Thursday, January 19, 2012

"You gotta see this guy"

Andy Cummings is so good at what he does that fans tell the singer and guitarist that he needs to broaden his horizons _ "Go to New York,"  "Go to Los Angeles," they say.

"I take it as a compliment," says Cummings, who won Best Solo Artist honors in last year's Worcester Music Awards. "But I like being here. I like being the guy that people tell visitors,  'You gotta see this guy play before you go.' I'm a booster for Worcester."

A fleet-fingered guitar player and supple-voiced singer, Cummings performs from 3 to 5 p.m. Saturday in the Coppertop.

Though he has been in and out of various bands over the years_ most recently playing in a ''50s-leaning rockabilly trio_ Cummings is at home as a solo performer. He enjoys a wide array of music and is as natural an entertainer as he is musician.

"I've seen a lot of guys end up playing songs for themselves. If I tailored the set list for me, it would be full of lesser-known songs. But I'm not ashamed to say I tailor a set list for the audience. It's still a challenge to find material that I like, will be known in a crowd, and suits my voice," he says.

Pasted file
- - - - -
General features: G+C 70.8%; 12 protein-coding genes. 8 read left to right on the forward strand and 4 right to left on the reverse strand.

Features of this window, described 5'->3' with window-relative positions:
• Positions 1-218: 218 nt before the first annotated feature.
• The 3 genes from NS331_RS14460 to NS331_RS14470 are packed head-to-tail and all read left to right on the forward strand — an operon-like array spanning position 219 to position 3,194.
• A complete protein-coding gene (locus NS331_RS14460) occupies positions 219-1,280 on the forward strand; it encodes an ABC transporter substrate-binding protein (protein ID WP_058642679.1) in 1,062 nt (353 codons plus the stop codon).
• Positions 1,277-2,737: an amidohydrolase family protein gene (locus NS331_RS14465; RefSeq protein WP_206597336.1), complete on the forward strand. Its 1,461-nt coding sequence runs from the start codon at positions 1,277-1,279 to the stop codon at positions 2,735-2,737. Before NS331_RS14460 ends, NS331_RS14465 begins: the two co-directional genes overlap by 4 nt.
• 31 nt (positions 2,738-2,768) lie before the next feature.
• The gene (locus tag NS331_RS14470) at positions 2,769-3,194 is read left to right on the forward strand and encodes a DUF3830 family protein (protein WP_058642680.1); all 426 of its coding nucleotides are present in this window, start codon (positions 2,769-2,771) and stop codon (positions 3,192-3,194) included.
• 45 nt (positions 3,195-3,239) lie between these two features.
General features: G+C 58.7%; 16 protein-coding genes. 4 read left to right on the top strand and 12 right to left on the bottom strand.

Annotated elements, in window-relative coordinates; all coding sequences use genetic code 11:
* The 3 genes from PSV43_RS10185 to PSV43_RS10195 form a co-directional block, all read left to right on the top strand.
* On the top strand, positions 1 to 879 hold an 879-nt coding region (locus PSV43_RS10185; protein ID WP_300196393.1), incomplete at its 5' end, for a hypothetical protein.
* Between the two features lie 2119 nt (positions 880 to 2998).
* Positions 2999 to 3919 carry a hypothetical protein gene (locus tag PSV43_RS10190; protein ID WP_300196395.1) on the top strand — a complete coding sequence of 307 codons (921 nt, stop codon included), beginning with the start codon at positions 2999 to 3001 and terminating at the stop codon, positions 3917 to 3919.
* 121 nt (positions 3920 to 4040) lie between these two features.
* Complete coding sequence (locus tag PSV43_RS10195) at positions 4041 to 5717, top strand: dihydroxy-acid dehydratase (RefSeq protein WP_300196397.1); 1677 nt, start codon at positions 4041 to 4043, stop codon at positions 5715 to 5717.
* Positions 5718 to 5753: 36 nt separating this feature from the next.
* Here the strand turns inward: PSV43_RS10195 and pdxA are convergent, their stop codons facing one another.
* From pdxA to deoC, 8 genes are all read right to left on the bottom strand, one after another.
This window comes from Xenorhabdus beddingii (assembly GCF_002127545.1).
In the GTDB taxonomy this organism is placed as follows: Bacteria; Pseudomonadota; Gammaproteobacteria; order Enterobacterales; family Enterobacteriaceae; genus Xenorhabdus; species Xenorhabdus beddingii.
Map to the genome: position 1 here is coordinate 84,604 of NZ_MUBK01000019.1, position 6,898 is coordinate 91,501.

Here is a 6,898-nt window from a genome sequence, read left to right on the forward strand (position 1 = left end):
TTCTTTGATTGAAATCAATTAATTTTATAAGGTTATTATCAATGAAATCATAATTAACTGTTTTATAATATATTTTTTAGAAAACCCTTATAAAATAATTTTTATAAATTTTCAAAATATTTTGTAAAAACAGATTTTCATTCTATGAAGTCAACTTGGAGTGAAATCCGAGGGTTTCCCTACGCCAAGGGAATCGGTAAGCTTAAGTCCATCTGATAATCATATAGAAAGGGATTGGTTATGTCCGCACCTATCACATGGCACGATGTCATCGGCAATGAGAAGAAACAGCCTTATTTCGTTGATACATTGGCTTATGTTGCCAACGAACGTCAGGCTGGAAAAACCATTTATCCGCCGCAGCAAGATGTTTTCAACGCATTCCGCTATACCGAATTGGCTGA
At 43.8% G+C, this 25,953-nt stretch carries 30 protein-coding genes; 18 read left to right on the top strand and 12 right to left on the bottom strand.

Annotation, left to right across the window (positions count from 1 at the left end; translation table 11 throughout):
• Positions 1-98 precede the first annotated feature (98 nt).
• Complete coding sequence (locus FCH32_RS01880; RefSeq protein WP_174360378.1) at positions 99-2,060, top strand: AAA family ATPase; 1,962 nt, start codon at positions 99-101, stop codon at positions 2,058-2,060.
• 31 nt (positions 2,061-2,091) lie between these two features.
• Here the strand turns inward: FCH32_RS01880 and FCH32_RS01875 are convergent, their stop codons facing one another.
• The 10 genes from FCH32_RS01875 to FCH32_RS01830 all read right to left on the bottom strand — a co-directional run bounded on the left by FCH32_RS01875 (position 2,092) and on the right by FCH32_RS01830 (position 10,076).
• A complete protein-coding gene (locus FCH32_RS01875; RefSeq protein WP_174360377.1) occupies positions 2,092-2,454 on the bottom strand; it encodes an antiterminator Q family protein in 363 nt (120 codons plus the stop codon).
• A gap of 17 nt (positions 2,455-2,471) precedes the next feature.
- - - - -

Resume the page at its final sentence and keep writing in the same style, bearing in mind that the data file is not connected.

Since hitting the coffeehouse circuit 15 years ago, Cummings has amassed a thick catalog of tunes, some of which are still staples in his show.

"'Pinball Wizard,' " Cummings says without hesitation when asked to mention a song he's been playing forever. "I wouldn't call it my favorite Who song, but I love playing it. It's got a great guitar part and lends itself to showmanship."

Cummings also teaches guitar, which he believes has stepped up his game as a performer.

"Joe Satriani said that teaching guitar teaches you how to get your own (act) together," Cummings says. "You have to be ready when the students arrive and know what you're talking about."

Cummings says he was the class clown in school and the one to unabashedly perform at family events as a kid. Yet, he never thought he'd actually be able to turn his talents and passions into a sustainable career.

"I'm teaching and playing, and all along kind of laughing on the inside thinking, "I can't believe I get to do this for a living,'" he says.

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